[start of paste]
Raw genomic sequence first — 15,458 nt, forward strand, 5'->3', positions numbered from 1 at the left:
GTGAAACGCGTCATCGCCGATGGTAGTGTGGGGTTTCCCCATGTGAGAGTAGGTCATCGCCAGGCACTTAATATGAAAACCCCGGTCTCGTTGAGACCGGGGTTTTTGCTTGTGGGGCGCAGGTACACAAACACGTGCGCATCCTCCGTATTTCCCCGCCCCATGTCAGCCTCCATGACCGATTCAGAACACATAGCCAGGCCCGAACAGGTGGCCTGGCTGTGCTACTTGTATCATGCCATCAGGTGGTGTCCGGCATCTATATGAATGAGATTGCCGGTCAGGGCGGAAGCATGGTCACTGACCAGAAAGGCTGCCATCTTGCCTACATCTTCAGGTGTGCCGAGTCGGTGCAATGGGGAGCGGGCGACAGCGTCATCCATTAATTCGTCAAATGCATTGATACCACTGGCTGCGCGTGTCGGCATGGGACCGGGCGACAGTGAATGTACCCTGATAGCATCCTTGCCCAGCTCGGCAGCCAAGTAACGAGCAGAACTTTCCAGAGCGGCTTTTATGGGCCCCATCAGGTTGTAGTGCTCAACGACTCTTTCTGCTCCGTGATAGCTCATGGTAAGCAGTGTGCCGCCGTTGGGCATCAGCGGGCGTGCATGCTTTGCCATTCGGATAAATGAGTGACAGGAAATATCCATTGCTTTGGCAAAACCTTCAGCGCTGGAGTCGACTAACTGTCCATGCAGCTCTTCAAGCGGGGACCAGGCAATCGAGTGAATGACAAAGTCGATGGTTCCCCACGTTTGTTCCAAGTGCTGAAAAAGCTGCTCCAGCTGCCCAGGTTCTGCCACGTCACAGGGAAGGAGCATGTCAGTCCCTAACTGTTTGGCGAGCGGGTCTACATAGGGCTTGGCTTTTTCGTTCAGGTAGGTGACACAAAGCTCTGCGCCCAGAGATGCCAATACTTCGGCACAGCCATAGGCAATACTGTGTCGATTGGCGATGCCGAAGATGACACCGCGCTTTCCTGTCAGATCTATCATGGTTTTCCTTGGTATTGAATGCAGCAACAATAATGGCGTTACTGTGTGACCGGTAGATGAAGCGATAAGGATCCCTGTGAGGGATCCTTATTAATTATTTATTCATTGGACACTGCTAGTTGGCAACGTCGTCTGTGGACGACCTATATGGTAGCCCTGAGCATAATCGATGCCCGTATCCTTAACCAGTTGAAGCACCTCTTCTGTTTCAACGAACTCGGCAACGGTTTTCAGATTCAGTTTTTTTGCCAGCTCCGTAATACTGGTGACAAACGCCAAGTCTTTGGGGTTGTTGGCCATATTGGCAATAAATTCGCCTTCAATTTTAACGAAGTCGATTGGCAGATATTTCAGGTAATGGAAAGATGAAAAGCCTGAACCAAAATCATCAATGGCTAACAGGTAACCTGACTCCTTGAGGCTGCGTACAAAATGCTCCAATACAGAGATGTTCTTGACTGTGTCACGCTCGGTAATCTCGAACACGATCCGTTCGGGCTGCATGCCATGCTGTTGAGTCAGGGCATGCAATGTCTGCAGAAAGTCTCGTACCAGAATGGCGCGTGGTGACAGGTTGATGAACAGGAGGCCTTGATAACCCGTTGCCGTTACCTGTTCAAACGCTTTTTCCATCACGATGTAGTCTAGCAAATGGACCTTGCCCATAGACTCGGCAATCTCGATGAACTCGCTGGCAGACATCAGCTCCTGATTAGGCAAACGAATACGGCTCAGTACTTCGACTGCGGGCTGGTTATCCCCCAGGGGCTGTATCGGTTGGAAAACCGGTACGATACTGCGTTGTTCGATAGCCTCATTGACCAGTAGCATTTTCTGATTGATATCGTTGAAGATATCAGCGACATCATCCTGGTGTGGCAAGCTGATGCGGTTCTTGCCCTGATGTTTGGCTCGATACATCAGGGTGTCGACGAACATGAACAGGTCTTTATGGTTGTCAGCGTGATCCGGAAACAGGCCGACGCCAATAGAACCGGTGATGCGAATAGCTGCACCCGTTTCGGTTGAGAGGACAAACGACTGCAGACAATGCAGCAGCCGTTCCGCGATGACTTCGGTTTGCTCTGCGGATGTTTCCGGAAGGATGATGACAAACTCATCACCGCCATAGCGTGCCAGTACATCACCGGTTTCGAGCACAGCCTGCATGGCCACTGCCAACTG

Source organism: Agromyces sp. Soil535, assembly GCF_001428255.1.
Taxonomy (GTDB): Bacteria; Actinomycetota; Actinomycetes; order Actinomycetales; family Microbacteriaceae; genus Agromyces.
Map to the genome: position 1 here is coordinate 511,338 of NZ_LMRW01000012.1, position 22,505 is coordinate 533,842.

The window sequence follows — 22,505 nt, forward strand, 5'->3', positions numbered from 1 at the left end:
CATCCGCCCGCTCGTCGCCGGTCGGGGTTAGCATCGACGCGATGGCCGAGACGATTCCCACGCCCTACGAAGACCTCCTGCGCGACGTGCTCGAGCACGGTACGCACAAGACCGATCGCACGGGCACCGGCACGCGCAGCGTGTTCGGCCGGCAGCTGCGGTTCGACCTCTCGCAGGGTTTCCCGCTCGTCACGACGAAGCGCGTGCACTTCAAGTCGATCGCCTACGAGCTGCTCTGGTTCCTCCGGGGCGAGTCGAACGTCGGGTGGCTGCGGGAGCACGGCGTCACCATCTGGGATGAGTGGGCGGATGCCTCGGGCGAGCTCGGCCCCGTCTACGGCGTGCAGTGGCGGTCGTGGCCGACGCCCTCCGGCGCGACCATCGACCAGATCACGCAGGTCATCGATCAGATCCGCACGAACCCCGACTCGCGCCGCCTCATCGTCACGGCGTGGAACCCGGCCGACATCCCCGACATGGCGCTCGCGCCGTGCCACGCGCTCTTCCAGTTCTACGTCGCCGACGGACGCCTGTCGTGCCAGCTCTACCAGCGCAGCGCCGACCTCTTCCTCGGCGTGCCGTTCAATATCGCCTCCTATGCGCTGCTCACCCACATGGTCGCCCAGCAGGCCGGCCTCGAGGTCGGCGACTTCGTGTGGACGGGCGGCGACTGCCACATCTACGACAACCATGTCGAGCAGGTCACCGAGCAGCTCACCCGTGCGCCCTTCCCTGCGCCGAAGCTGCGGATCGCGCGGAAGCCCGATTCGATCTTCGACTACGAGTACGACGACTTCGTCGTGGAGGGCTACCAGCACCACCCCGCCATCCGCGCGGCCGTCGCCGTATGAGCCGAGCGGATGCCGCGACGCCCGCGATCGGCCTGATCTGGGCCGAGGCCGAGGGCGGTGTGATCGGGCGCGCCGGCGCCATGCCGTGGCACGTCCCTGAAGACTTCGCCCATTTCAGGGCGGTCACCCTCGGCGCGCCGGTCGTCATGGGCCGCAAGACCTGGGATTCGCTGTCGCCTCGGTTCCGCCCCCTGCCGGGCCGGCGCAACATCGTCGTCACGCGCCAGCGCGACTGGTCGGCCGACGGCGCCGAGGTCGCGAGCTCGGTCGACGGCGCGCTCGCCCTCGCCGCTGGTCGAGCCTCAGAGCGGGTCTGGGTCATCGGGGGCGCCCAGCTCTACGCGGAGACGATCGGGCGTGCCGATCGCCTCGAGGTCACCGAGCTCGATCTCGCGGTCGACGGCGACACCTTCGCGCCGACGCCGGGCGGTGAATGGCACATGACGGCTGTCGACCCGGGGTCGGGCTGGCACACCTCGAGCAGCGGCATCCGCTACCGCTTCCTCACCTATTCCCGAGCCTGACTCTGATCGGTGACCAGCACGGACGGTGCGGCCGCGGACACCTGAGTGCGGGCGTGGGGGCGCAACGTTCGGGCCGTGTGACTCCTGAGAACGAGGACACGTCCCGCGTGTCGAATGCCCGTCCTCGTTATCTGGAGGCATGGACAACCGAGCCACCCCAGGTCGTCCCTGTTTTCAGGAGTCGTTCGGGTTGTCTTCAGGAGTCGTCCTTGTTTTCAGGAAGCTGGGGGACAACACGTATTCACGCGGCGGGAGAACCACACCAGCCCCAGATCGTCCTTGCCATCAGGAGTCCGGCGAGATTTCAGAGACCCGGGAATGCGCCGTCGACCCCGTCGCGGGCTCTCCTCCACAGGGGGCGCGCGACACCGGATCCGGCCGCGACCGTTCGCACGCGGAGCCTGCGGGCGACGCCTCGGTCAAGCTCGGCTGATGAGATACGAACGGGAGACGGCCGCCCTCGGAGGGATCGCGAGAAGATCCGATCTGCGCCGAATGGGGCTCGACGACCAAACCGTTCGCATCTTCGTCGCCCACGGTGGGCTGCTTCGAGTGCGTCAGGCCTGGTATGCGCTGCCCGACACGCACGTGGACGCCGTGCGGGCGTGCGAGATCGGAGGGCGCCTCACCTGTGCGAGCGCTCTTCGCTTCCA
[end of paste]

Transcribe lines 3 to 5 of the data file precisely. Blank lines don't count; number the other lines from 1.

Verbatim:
Source organism: Agromyces sp. Soil535, assembly GCF_001428255.1.
Taxonomy (GTDB): Bacteria; Actinomycetota; Actinomycetes; order Actinomycetales; family Microbacteriaceae; genus Agromyces.
Map to the genome: position 1 here is coordinate 511,338 of NZ_LMRW01000012.1, position 22,505 is coordinate 533,842.